Compare Abraham’s link with God to Jesus’. At the end of Sunday’s Transfiguration gospel (Luke 9), the Father says of Jesus "This is my chosen Son; listen to him." The link between the Father and the Son is precisely that, a father/son relationship that is, by its very nature, indissoluble.

In calling Jesus “my Son”, the Father invites us to understand their Father/Son relationship as we understand blood relationships among humans. Relationships rooted in consanguinity cannot be reversed. If you and I are related by blood, we cannot stop being related. We might move to different continents and not see each other for decades, but we are still related. Nothing can change that. Jesus is the first and only person God has called “My Son.” The Old Testament refers 14 times to those who are God’s children, but the reference is always to the nation, never to an individual. The Father acknowledges only Jesus as being the equivalent of a blood relative.

Consider the difference in the ways that Abraham and Jesus are related to the Father. Abraham is God’s beloved servant. Jesus is God’s beloved Son. Which would you rather be? Both are chosen but only one of those relationships, Jesus’, is indissoluble. Of course, we would prefer to share in Jesus’ relationship to the Father. And the good news is that we do.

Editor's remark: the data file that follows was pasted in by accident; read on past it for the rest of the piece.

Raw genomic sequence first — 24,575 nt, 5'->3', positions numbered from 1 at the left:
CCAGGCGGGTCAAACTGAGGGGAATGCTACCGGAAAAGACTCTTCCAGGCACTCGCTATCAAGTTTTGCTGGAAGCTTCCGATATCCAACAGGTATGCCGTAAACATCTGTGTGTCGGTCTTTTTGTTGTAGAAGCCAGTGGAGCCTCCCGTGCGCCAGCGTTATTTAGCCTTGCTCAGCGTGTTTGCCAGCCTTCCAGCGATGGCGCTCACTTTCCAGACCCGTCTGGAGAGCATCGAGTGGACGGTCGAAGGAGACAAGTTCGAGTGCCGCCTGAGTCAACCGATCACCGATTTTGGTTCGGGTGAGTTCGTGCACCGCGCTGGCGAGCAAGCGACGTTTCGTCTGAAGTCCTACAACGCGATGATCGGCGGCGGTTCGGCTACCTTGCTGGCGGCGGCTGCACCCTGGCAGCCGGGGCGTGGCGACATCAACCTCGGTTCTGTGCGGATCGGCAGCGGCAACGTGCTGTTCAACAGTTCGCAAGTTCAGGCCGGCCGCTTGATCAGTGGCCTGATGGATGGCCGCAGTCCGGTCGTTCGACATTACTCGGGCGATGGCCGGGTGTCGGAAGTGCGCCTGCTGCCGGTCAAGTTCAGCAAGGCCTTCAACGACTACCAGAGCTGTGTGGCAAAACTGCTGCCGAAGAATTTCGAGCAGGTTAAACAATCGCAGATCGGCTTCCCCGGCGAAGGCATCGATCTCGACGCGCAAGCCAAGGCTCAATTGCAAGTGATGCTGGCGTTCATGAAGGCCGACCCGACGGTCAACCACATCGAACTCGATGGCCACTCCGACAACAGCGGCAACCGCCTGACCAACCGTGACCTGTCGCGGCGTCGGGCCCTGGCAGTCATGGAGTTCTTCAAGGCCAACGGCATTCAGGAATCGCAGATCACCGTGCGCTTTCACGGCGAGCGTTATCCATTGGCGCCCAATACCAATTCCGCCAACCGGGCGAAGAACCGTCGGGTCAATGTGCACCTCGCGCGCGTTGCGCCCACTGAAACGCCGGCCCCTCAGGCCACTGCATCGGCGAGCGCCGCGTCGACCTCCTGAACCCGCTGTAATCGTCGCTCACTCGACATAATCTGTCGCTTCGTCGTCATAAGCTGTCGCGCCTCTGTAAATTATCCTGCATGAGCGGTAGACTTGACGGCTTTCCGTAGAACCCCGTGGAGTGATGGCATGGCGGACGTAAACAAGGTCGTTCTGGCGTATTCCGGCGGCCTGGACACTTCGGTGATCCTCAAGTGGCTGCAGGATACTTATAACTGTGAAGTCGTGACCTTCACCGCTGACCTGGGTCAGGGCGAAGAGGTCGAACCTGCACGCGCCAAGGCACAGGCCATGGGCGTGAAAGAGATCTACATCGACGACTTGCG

Jesus has taught us to call His Father “Our Father.” He alone among all human beings has the right to do that. Doing so makes good sense. We know that Jesus is God’s Son. We also know that Jesus is truly human. He is one of us. He is our blood relative. That means God is Our Father too. And if God is Our Father, God is in an indissoluble relation with us, one that cannot be broken.

What about you? Has there been a time when, because of life’s difficulties, you wondered if God had dissolved your relationship? Maybe a profound personal tragedy made you think that? Or a major reversal of fortune? Maybe there was a time when you thought that perhaps God had forgotten or abandoned you. (NB – The Psalms are full of stories of people who wonder that very thing.) But then you regained your conviction that the appearances were misleading you. God had not forsaken or abandoned you. God was loving you “from the other side of the clouds” as the poem says. When have you gone from not wanting to call God “Our Father” back to a willingness to do so?

And who in your life might be going through a similar darkness wherein it feels goofy to call God “Our Father”? Who is living through circumstances that suggest that God has checked out, is behaving like a “deadbeat dad” and perhaps no longer wants to be Our Father? Who needs a patient, empathetic listener?

Before Jesus, it made no sense to call God “Our Father.” Since Jesus, it makes no sense to call him anything else. When have you lost sight of that? Who might be losing sight of it now?